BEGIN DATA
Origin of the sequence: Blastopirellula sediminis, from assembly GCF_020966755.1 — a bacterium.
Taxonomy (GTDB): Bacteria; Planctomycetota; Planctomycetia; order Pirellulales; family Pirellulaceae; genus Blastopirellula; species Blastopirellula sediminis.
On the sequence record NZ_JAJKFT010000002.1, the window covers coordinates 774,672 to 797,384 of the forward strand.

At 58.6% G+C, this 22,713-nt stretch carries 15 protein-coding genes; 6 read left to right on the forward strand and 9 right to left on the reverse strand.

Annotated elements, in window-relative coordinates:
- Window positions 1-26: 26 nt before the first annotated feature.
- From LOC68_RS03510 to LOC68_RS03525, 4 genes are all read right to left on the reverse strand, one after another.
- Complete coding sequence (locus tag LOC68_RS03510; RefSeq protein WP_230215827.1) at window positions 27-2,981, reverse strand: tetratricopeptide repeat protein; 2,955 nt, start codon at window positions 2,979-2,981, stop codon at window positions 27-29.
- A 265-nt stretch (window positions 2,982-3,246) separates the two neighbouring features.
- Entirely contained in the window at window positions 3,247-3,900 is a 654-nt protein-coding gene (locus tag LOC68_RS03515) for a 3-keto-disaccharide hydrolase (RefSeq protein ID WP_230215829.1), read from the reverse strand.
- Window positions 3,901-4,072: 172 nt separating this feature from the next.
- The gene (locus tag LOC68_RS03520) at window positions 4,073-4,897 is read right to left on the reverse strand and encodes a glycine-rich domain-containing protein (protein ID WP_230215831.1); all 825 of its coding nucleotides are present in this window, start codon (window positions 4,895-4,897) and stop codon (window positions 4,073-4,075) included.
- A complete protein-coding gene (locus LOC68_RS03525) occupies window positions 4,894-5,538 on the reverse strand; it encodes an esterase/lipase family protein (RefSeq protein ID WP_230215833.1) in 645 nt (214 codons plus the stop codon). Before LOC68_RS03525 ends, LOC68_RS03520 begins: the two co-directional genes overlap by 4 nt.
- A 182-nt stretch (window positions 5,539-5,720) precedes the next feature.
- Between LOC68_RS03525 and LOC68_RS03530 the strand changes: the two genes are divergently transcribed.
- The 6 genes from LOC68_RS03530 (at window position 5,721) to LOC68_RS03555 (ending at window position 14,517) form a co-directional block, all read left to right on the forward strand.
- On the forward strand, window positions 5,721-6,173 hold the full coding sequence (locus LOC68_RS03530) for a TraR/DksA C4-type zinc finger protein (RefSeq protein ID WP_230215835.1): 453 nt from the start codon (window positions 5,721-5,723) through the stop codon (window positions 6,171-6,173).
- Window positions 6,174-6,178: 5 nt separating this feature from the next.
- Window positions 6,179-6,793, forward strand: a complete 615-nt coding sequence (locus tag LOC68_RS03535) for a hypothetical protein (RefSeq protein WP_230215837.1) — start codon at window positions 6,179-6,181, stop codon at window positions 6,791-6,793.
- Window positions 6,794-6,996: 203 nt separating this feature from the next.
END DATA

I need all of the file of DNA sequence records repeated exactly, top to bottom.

Origin of the sequence: Blastopirellula sediminis, from assembly GCF_020966755.1 — a bacterium.
Taxonomy (GTDB): Bacteria; Planctomycetota; Planctomycetia; order Pirellulales; family Pirellulaceae; genus Blastopirellula; species Blastopirellula sediminis.
On the sequence record NZ_JAJKFT010000002.1, the window covers coordinates 774,672 to 797,384 of the forward strand.

At 58.6% G+C, this 22,713-nt stretch carries 15 protein-coding genes; 6 read left to right on the forward strand and 9 right to left on the reverse strand.

Annotated elements, in window-relative coordinates:
- Window positions 1-26: 26 nt before the first annotated feature.
- From LOC68_RS03510 to LOC68_RS03525, 4 genes are all read right to left on the reverse strand, one after another.
- Complete coding sequence (locus tag LOC68_RS03510; RefSeq protein WP_230215827.1) at window positions 27-2,981, reverse strand: tetratricopeptide repeat protein; 2,955 nt, start codon at window positions 2,979-2,981, stop codon at window positions 27-29.
- A 265-nt stretch (window positions 2,982-3,246) separates the two neighbouring features.
- Entirely contained in the window at window positions 3,247-3,900 is a 654-nt protein-coding gene (locus tag LOC68_RS03515) for a 3-keto-disaccharide hydrolase (RefSeq protein ID WP_230215829.1), read from the reverse strand.
- Window positions 3,901-4,072: 172 nt separating this feature from the next.
- The gene (locus tag LOC68_RS03520) at window positions 4,073-4,897 is read right to left on the reverse strand and encodes a glycine-rich domain-containing protein (protein ID WP_230215831.1); all 825 of its coding nucleotides are present in this window, start codon (window positions 4,895-4,897) and stop codon (window positions 4,073-4,075) included.
- A complete protein-coding gene (locus LOC68_RS03525) occupies window positions 4,894-5,538 on the reverse strand; it encodes an esterase/lipase family protein (RefSeq protein ID WP_230215833.1) in 645 nt (214 codons plus the stop codon). Before LOC68_RS03525 ends, LOC68_RS03520 begins: the two co-directional genes overlap by 4 nt.
- A 182-nt stretch (window positions 5,539-5,720) precedes the next feature.
- Between LOC68_RS03525 and LOC68_RS03530 the strand changes: the two genes are divergently transcribed.
- The 6 genes from LOC68_RS03530 (at window position 5,721) to LOC68_RS03555 (ending at window position 14,517) form a co-directional block, all read left to right on the forward strand.
- On the forward strand, window positions 5,721-6,173 hold the full coding sequence (locus LOC68_RS03530) for a TraR/DksA C4-type zinc finger protein (RefSeq protein ID WP_230215835.1): 453 nt from the start codon (window positions 5,721-5,723) through the stop codon (window positions 6,171-6,173).
- Window positions 6,174-6,178: 5 nt separating this feature from the next.
- Window positions 6,179-6,793, forward strand: a complete 615-nt coding sequence (locus tag LOC68_RS03535) for a hypothetical protein (RefSeq protein WP_230215837.1) — start codon at window positions 6,179-6,181, stop codon at window positions 6,791-6,793.
- Window positions 6,794-6,996: 203 nt separating this feature from the next.